By Ken Stone
With maybe 100 gathered on the grassy slope behind the Comic-Con Museum, Janet Ashforth delivered unwelcome news Saturday morning.
“If this is all the people we end up having, I am going to call the march and cancel it,” she told the Balboa Park gathering through a bullhorn. “You will be welcome to do it on your own. But I won’t be leading it with this many people.”
Groans rained down.
But then a woman with a multicolored backpack immediately took Ashforth’s place.
“If she calls the march, I’m happy to lead the march for us,” said Mandy, who declined to give her last name.
Cheers went up.
A loosely organized march eventually attracted the expected 300 (mostly women but a few dozen men), which made a loud but low-key loop of downtown San Diego after crossing the Cabrillo Bridge over state Route 163.
The event wasn’t organized by Women’s March San Diego — which instead promoted what it called a “safe, virtual action for our community” the same day rather that an in-person march.
“The 10/17/20 event scheduled under the name ‘Women’s March’ is not ours,” Times of San Diego was told Friday via email, “nor did we participate in the planning. We do wish the organizers all the best, and support marchers who feel safe in joining this action.”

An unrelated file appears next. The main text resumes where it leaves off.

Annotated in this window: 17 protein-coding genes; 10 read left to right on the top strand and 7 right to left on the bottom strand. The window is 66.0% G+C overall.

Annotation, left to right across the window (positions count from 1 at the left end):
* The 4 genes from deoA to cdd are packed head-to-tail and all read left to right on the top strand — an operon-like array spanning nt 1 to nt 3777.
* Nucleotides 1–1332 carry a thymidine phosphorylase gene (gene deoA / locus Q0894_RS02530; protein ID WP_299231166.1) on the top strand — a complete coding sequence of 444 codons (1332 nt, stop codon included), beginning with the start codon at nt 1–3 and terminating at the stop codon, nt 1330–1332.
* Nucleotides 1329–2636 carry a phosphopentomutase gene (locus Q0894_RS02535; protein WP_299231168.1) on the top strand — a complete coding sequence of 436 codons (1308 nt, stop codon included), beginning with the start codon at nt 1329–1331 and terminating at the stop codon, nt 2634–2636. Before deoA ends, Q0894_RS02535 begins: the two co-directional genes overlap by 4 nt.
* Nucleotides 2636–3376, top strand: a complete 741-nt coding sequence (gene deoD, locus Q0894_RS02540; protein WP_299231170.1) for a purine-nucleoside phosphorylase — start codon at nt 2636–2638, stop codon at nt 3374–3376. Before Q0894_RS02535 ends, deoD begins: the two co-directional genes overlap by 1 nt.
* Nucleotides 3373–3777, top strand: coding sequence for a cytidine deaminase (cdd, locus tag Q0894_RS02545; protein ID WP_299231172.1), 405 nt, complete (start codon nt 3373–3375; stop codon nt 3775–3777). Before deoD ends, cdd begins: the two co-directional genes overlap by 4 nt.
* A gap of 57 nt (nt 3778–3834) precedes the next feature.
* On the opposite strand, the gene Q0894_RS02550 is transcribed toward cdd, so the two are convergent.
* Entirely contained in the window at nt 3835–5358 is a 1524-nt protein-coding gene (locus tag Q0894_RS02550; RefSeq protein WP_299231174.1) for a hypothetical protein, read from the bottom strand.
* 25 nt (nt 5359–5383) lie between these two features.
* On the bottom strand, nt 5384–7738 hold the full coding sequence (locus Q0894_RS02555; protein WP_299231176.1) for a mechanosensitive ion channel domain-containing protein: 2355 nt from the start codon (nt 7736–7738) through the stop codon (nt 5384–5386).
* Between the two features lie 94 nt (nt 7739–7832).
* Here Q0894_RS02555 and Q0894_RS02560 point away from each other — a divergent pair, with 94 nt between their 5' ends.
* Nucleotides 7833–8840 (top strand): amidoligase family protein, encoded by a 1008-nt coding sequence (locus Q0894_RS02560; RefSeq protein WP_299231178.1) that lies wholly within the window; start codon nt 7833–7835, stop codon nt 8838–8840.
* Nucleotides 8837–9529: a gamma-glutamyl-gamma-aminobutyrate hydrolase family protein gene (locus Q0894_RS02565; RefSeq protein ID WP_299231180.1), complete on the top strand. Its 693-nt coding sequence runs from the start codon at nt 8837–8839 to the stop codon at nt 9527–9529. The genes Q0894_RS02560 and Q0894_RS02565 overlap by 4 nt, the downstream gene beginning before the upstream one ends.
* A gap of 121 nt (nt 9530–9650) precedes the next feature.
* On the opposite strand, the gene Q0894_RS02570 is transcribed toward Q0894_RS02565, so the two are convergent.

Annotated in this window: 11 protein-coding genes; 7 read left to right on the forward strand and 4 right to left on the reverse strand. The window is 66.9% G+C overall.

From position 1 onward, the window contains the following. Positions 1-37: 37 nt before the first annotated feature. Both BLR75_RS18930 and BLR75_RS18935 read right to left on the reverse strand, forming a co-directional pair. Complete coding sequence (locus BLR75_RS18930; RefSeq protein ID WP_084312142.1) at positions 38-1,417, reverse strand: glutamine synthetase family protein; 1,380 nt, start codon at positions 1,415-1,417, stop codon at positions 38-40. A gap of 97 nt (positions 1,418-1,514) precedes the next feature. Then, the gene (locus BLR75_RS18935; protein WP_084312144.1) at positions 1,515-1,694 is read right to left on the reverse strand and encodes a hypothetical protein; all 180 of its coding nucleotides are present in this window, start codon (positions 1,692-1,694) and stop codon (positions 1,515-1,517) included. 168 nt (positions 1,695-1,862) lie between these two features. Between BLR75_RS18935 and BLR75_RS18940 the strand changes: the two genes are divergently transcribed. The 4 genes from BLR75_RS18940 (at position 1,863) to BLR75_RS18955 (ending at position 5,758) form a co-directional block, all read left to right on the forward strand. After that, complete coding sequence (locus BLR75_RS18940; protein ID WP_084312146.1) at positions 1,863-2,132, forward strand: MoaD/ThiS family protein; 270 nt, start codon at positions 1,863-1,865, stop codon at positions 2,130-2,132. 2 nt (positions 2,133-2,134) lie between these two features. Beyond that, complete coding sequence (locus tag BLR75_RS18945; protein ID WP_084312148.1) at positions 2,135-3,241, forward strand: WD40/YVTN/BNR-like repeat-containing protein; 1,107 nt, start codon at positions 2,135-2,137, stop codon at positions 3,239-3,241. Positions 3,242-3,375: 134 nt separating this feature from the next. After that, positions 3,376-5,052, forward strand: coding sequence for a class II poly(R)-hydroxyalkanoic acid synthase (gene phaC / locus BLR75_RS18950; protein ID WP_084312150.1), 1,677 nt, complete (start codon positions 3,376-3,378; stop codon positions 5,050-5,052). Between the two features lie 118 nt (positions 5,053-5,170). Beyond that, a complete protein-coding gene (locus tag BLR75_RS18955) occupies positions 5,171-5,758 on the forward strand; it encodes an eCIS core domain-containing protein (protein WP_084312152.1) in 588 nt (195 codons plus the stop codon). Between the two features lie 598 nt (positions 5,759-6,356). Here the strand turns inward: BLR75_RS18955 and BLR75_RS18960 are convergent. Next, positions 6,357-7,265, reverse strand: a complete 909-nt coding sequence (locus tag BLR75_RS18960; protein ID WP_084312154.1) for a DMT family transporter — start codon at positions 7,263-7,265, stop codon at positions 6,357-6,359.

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Women’s March San Diego led a project texting California voters to “ensure they have the information they need to vote safely, confidently and early,” organizers said.
With Athena Basalaki of Mountain View leading chants from the front, the march had San Diego police on motorcycles and cruisers paving the way and following behind.
Knitted pink pussy hats — recalling the original nationwide and San Diego women’s marches of January 2017 — were handed out (for free) just before the march began around 11:30 a.m.
A pickup truck carried a Biden-for-president sign. A banner was displayed tweaking President Trump for paying little or no taxes. It served as a selfie background for people milling before the march.
Handmade signs, many denouncing Trump and paying tribute to the late Justice Ruth Bader Ginsburg, were carried on a beautiful light-breeze day in the high 70s. Everyone wore face masks, and marchers kept a little space between each other.
“Hey hey, ho ho, Donald Trump has got to go” went one chant. “The women, united, will never be divided” went another.
Marchers passed through the courtyard of the Museum of Us — with signs showing the old name crossed out: Museum of Man
“All of us,” said another sign.
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